This variable is specific to requests made with HTTP.

      If the script URI would require access authentication for external
      access, then this variable is found from the `auth-scheme' token
      in the request, otherwise NULL.

         AUTH_TYPE   = "" | auth-scheme

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         auth-scheme = "Basic" | token

      HTTP access authentication schemes are described in section 11 of
      the HTTP/1.0 specification [3]. The auth-scheme is not


      The size of the entity attached to the request, if any, in decimal
      number of octets. If no data is attached, then NULL. The syntax is
      the same as the HTTP Content-Length header (section 10, HTTP/1.0
      specification [3]).

         CONTENT_LENGTH = "" | [ 1*digit ]


      The Internet Media Type [9] of the attached entity. The syntax is
      the same as the HTTP Content-Type header.

         CONTENT_TYPE = "" | media-type
         media-type   = type "/" subtype *( ";" parameter)
         type         = token
         subtype      = token
         parameter    = attribute "=" value
         attribute    = token
         value        = token | quoted-string

      The type, subtype and parameter attribute names are not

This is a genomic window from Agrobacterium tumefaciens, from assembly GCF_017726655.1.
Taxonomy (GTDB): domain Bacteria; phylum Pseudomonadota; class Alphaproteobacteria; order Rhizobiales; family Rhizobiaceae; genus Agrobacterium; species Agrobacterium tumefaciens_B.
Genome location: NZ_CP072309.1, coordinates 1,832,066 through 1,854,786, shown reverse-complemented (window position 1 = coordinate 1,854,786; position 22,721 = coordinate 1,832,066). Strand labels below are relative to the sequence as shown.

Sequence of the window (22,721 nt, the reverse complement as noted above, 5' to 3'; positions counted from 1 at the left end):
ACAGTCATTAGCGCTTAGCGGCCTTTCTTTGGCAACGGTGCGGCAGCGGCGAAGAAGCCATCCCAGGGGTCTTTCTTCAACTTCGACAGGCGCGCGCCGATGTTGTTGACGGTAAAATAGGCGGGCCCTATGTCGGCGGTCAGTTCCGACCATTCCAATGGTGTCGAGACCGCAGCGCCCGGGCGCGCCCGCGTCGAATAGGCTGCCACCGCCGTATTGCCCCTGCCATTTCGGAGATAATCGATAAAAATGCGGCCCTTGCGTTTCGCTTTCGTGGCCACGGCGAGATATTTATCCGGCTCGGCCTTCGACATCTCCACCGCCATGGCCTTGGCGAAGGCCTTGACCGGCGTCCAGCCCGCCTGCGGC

case-sensitive. Parameter values may be case sensitive.  Media
      types and their use in HTTP are described section 3.6 of the
      HTTP/1.0 specification [3]. Example:


      There is no default value for this variable. If and only if it is
      unset, then the script may attempt to determine the media type
      from the data received. If the type remains unknown, then
      application/octet-stream should be assumed.


      The version of the CGI specification to which this server
      complies.  Syntax:

         GATEWAY_INTERFACE =  "CGI" "/" 1*digit "." 1*digit

      Note that the major and minor numbers are treated as separate

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      integers and that each may be incremented higher than a single
      digit.  Thus CGI/2.4 is a lower version than CGI/2.13 which in